Quantum Bits from Chip Defects

University of Chicago scientists discover a surprisingly simple technique that could lead to cost savings in quantum computers

Researchers at the University of Chicago have developed a process that could lead to the mass production of quantum bits. The technique invovles modifying off-the-shelf silicon carbide wafers--the same chips used in building conventional computers. According to the press release, “The recipe was surprisingly simple: Buy a commercially available wafer of silicon carbide (a temperature-robust semiconductor used in electric vehicles, LED lights, solar cells, and 5G gear) and shoot an electron beam at it. The beam creates a deficiency in the wafer which behaves, essentially, as a single electron spin that can be manipulated electrically, magnetically, or optically.”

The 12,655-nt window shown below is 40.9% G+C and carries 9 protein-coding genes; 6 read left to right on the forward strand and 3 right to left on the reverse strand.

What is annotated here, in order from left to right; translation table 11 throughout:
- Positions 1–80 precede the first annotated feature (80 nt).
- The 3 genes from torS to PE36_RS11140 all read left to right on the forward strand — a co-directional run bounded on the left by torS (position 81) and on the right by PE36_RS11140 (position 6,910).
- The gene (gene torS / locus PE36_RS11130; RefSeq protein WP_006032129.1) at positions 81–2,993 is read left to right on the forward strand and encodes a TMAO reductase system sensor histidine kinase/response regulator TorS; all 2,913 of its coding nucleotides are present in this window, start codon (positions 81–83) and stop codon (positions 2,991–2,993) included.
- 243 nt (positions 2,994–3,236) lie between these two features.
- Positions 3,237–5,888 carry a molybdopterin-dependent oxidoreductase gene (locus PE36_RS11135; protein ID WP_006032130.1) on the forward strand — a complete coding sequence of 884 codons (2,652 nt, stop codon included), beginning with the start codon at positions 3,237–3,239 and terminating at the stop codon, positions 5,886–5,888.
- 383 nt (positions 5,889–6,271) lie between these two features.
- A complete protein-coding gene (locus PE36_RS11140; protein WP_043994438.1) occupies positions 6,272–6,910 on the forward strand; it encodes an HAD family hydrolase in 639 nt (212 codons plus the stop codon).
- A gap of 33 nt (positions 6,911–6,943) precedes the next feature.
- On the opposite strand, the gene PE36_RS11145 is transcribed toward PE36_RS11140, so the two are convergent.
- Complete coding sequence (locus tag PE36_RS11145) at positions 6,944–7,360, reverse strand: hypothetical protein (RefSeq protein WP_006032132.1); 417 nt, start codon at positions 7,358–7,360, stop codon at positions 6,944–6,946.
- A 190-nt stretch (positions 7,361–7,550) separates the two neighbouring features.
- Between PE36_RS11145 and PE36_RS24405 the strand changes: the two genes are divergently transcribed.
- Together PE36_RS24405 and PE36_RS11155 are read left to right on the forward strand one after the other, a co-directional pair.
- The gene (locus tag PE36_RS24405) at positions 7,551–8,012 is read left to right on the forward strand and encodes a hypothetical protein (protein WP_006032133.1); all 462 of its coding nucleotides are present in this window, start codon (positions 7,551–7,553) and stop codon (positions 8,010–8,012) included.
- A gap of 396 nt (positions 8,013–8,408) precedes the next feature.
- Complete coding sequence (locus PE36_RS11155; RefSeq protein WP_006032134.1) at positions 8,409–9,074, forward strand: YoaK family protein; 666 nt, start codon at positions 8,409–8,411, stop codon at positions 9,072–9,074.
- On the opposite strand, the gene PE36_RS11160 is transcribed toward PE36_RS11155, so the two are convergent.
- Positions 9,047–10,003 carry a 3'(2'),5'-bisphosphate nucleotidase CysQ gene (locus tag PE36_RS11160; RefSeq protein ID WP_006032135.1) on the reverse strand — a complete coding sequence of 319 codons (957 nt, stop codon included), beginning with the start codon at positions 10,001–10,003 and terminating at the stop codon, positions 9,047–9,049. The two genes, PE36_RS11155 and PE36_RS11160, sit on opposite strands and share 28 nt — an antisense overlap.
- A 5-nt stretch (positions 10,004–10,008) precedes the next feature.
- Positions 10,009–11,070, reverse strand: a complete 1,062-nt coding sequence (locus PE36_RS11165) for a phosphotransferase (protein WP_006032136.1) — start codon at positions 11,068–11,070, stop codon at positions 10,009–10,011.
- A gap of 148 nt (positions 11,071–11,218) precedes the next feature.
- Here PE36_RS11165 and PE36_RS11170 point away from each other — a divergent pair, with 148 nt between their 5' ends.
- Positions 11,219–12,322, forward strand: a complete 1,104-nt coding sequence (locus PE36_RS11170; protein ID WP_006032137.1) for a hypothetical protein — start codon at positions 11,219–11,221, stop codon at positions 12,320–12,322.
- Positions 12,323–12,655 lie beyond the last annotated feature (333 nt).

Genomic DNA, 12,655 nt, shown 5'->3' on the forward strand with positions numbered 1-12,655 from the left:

The paper draws on previous work by scientists at the University of California, Santa Barbara, who discovered that small defects in a silicon carbide chip could be used to isolate individual qubits.
University of Chicago molecular engineering professor David Awschalom adds, “It’s ironic after 50 years or so of trying to clean up semiconductors to make high-quality electronics, our plan is to put the defects back in—and use them to make a trapped atom in a semiconductor.”